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The PSNet Collection: All Content

The AHRQ PSNet Collection comprises an extensive selection of resources relevant to the patient safety community. These resources come in a variety of formats, including literature, research, tools, and Web sites. Resources are identified using the National Library of Medicine’s Medline database, various news and content aggregators, and the expertise of the AHRQ PSNet editorial and technical teams.

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Displaying 1 - 17 of 17 Results
Rabbani N, Pageler NM, Hoffman JM, et al. Appl Clin Inform. 2023;14:521-527.
Implementation of or upgrades to new electronic health records (EHR) is a complex process which sometimes results in unforeseen negative consequences. This study examines hospital-acquired conditions (HACs) and care bundle compliance rates at 27 pediatric hospitals before, during, and after implementation or upgrade of EHR systems. Contrary to previous studies, no significant differences were found in either HAC or bundle compliance rates.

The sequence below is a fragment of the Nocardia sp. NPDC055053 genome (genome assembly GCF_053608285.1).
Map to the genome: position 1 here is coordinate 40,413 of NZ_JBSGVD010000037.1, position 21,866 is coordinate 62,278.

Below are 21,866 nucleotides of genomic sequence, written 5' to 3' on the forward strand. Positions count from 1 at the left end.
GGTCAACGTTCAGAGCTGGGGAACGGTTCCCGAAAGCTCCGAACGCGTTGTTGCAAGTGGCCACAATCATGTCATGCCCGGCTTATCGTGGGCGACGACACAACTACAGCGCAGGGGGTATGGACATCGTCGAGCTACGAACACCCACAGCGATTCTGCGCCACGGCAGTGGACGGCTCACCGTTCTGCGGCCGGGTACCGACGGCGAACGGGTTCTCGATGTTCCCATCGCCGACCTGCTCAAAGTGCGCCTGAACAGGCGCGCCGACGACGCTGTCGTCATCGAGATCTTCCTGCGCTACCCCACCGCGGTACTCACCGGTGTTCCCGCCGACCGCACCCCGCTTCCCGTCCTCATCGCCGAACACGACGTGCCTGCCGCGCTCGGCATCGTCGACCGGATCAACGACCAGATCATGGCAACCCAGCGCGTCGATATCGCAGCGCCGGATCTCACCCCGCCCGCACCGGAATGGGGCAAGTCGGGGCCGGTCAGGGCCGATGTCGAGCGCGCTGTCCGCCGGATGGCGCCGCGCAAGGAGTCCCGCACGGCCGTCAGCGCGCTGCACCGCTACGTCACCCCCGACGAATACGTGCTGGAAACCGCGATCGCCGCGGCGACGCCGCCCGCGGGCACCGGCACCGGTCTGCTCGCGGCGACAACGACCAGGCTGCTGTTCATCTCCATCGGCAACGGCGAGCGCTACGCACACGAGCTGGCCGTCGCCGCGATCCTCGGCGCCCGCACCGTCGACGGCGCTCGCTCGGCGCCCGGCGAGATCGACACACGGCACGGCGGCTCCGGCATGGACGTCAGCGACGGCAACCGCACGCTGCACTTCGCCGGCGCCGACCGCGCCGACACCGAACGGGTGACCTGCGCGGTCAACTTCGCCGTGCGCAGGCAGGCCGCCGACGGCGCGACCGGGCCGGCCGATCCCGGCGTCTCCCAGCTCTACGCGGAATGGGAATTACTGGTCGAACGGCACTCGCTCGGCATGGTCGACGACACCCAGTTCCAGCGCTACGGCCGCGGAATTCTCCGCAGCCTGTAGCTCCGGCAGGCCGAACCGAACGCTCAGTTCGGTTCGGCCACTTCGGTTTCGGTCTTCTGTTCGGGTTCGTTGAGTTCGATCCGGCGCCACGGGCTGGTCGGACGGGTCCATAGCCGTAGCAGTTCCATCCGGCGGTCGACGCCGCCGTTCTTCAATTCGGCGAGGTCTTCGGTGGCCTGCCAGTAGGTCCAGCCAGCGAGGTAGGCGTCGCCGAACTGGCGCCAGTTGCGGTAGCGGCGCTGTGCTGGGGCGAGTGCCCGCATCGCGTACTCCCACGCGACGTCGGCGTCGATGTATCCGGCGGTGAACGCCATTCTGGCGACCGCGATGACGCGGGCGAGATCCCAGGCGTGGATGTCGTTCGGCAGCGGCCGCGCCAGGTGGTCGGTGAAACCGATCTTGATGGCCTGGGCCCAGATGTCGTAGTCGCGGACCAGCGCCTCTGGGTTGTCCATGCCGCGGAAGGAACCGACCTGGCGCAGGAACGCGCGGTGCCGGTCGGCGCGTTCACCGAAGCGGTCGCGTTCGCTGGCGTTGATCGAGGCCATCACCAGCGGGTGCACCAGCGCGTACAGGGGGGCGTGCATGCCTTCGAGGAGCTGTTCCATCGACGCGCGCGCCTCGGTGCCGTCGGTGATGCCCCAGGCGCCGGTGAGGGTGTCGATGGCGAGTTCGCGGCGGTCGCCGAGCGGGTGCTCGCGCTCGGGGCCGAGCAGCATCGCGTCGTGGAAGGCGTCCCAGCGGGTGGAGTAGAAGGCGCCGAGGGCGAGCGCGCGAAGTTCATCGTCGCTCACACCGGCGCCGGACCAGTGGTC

Winning AM, Merandi J, Rausch JR, et al. J Patient Saf. 2021;17:531-540.
Healthcare professionals involved in a medical error often experience psychological distress. This article describes the validation of a revised version of the Second Victim Experience and Support Tool (SVEST-R), which was expanded to include measures of resilience and desired forms of support.
Hoffman JM, Keeling NJ, Forrest CB, et al. Pediatrics. 2019;143.
This study aimed to prioritize research topics in pediatric patient safety. Parents and safety leaders completed an online survey that informed a stakeholder panel process. Key areas of interest included high reliability, safety culture, detection of deterioration, sepsis, diagnosis, medication safety, and ambulatory patient safety.
Burlison JD, Quillivan RR, Scott SD, et al. J Patient Saf. 2021;17:195-199.
Health care organizations are increasingly recognizing the importance of providing support to second victims. In this survey study, researchers found that when respondents perceived their organization as supportive to second victim distress, they were less likely to express a desire to leave their job or to require time away from work. The authors point out that this is the first study to look at the impact of the second victim experience on work-related outcomes.